The stage is small, circular and flanked by a few rows of the audience’s seats on two sides. The minimal furniture includes a round table, chairs and cubes that are all swiftly reconfigured for each play that is simply and effectively staged by its director.
Marc Castle’s Triple Play (directed by Bill Cosgriff) is an acidic take on female friendship. A young woman introduces her best friend to her new boyfriend at a trendy restaurant with blistering results. Megan Greener, Daniel Kirby and Alexandra Curran all provide aggressive characterizations that fully realize the realistically harsh material.
Ms. Greener with her distinctively chiseled facial features and fierce presence also appears again with the boyishly appealing everyman, Mr. Kirby, in The Art of Escape. Written and directed by Cosgriff, it’s an earthy, funny yet sober depiction of love and commitment. A 25-year-old Goldman Sachs finance guy is about to have sex with his career driven editor girlfriend of two years at her Manhattan apartment. He tells her wants to quit his job and move to California to work as a contractor. What does she do?
“I never met a peanut butter junkie” is one of the many sharp zingers in Fran Handman’s romantic park bench meetup, A New York Encounter (directed by Elowyn Castle) between an older man and woman. It’s in the well-trod, zany territory of Murray Schisgal, Elaine May and Herb Gardner, and it’s well-trod again here. The red-haired and vivacious Marie Wallace and the quirky James Nugent are priceless.
Two women in their 80’s who’ve been friends since high school are about to climb Mount Everest in Donna Kaz’s Stamina (directed by Kathleen Swan). Long held resentments erupt as they are on the verge of this momentous feat. Catharine Boyd and Judy Frank are simultaneously hilarious and poignant and in their winter coats quite convincingly convey the frigid environment.
With shades of Samuel Beckett, Stuart D’Ver’s absurdist Time with Harold and Hal (directed by Castle) has two older men, one with a newspaper from decades ago and one with computer tablet whimsically ruminate on matters great and small. It doesn’t go very far but James Rutledge and Mr. Nugent do wonders with it by displaying their marvelous befuddlement and comic timing.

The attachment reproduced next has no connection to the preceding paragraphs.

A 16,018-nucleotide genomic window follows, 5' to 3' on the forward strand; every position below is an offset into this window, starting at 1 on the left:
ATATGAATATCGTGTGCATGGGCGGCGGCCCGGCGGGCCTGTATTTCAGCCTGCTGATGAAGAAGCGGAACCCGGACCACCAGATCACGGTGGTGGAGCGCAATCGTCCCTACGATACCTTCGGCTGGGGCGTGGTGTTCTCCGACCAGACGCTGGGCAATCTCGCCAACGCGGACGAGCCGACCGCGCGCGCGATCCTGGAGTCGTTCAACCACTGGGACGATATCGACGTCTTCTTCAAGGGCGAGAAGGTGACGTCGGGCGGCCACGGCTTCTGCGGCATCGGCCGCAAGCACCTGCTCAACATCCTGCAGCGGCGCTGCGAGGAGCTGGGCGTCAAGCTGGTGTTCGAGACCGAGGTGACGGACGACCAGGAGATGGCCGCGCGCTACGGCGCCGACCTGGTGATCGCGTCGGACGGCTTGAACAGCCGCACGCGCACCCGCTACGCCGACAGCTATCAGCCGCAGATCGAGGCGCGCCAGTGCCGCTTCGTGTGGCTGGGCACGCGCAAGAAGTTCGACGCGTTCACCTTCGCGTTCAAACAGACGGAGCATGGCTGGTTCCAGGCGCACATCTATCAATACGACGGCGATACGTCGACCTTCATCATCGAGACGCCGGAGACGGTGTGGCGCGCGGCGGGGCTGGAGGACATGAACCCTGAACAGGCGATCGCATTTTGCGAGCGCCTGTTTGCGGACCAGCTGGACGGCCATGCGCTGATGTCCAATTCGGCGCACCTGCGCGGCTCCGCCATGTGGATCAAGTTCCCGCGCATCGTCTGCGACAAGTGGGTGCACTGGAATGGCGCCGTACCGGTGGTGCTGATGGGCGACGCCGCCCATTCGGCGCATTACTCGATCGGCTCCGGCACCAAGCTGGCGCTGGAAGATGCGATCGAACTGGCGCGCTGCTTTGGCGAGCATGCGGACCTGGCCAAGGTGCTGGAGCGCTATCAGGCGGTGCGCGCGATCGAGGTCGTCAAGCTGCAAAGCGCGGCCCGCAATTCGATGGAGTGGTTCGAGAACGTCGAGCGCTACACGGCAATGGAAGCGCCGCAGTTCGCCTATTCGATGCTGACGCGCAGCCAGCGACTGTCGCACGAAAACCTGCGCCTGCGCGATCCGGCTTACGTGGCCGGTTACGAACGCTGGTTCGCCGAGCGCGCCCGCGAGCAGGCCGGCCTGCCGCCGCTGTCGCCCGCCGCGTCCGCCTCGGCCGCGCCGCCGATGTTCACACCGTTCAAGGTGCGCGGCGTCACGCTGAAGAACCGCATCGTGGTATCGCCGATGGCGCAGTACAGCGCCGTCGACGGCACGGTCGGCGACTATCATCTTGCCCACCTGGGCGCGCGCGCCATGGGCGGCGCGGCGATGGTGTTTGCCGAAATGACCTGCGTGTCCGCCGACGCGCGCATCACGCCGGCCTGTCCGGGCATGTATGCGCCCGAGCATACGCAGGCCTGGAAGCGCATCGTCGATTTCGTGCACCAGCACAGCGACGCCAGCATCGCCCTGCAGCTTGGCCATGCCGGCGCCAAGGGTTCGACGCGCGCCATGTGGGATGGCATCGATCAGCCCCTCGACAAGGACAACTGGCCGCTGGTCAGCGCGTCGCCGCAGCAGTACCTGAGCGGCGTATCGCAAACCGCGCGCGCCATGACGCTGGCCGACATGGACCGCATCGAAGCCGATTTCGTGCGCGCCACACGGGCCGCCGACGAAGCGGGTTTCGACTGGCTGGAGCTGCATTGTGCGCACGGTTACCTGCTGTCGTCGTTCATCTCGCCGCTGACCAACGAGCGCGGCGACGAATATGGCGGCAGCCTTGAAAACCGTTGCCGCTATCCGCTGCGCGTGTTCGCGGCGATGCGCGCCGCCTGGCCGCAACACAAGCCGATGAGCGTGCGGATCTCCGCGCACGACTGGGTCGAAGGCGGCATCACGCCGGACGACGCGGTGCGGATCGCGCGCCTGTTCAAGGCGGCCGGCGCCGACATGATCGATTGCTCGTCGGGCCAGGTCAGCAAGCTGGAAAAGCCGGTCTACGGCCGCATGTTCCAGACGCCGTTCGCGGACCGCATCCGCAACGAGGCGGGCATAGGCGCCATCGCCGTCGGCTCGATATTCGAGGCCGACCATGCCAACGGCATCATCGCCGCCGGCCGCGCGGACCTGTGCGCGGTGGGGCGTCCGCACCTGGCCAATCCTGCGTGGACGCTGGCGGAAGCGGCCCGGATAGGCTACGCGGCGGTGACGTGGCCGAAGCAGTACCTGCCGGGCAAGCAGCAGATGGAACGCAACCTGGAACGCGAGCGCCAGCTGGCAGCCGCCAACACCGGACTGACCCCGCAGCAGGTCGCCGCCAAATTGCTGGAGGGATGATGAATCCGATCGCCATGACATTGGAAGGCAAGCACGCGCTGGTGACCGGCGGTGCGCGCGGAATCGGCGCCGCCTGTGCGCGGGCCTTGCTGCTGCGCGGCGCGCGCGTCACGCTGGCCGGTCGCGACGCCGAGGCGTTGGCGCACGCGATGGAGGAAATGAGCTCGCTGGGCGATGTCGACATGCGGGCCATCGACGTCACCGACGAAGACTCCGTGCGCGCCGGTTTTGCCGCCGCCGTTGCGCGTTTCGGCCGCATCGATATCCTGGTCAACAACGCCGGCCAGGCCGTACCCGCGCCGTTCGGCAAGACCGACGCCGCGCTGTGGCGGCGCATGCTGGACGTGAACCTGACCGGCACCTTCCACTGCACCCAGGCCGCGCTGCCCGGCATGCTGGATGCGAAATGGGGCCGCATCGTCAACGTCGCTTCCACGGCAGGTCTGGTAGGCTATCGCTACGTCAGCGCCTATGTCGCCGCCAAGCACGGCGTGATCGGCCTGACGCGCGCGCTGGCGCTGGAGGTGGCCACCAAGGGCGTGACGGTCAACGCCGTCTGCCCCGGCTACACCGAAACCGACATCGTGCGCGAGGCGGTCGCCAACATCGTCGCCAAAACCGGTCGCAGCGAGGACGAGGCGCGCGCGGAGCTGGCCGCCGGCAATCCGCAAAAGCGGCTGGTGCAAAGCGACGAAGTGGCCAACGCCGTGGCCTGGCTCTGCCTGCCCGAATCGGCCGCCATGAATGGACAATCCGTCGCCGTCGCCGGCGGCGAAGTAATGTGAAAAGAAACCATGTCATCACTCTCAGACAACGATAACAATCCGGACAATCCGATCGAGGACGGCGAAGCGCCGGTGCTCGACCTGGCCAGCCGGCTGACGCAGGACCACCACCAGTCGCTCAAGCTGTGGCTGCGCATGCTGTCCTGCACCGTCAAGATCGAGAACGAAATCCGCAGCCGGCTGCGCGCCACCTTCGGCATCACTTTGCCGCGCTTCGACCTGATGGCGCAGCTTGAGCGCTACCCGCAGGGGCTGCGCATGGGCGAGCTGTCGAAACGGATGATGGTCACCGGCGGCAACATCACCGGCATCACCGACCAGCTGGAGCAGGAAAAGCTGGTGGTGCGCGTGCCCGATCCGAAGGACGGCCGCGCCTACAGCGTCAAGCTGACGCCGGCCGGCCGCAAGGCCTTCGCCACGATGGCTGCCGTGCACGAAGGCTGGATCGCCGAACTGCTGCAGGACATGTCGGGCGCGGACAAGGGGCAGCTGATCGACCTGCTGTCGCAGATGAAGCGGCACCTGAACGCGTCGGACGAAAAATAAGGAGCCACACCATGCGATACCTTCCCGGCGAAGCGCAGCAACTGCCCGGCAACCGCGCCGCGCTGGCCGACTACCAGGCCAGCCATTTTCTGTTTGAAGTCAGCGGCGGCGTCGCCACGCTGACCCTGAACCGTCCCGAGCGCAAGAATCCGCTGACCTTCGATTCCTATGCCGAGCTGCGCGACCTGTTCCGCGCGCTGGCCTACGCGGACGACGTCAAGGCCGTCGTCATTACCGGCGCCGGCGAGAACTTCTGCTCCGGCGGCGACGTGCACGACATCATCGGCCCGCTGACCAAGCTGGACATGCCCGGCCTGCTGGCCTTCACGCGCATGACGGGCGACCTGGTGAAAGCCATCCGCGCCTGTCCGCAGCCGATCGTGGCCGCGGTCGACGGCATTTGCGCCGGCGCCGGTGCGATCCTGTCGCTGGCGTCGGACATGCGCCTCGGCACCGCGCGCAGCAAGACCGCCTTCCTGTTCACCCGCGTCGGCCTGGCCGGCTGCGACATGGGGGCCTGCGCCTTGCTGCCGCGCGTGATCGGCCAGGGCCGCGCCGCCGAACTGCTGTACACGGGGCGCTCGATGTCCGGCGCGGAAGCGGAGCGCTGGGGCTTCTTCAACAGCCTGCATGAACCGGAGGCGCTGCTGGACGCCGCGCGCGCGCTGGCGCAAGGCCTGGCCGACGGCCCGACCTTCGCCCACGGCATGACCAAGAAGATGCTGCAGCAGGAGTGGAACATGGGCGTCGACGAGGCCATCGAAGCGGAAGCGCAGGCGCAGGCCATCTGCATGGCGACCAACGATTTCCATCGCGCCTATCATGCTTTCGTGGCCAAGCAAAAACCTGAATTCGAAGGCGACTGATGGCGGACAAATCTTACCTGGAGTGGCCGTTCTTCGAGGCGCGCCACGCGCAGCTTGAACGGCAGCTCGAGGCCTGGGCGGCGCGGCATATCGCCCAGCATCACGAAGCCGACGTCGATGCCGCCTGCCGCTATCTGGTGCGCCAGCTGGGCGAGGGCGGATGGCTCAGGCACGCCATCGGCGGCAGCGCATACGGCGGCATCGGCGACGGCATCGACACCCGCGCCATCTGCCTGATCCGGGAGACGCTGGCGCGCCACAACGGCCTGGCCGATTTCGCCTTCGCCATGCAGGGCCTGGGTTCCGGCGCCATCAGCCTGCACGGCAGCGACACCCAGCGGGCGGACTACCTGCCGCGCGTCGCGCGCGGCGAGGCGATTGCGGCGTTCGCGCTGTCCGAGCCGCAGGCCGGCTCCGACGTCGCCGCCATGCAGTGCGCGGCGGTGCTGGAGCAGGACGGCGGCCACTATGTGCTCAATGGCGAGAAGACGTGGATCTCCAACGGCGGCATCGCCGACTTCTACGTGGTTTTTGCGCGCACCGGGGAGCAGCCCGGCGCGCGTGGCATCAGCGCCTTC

Bookending the production are scenes from Margo Hammond’s Look Me in The Eyes (again directed by Castle) that open and close the show. While putting together a table lamp, the wife in a long marriage bickers with her husband and their special and enduring bond is revealed. The sunny Ms. Swan’s warmly comic presence and dramatic depth beautifully bounces off the charming Mr. Rutledge’s delightfully smooth and prickly manner.
There are brief and pleasing interludes as cast members appear solo to recite one of Linda Kampley’s witty poems before the plays begin.
Lighting designer Leah Cohen’s steady brightness illuminates each play to optimum effect and the crisp blackouts aid in fast transitions from one to the next. Ms. Cohen’s compact scenic efforts also achieve the desired rapidity that keeps the production flowing.
These works were all developed by the intergenerational American Renaissance Theater Company that was founded in 1976, through a weekly workshop that meets for ten months of the year.
Collectively the plays and poems in WinterWorks 2018: Look Me in the Eyes are a quite enjoyable and entertaining experience and a wonderful showcase for the company of talented actors.
WinterWorks 2018: Look Me in the Eyes (through February 4, 2018)
American Renaissance Theater
Directors Studio of the Directors Company
311 West 43rd Street, in Manhattan
For tickets, 1-800-838-3006 or visit http://www.americanrenaissancetheater.com
Running time: 90 minutes with no intermission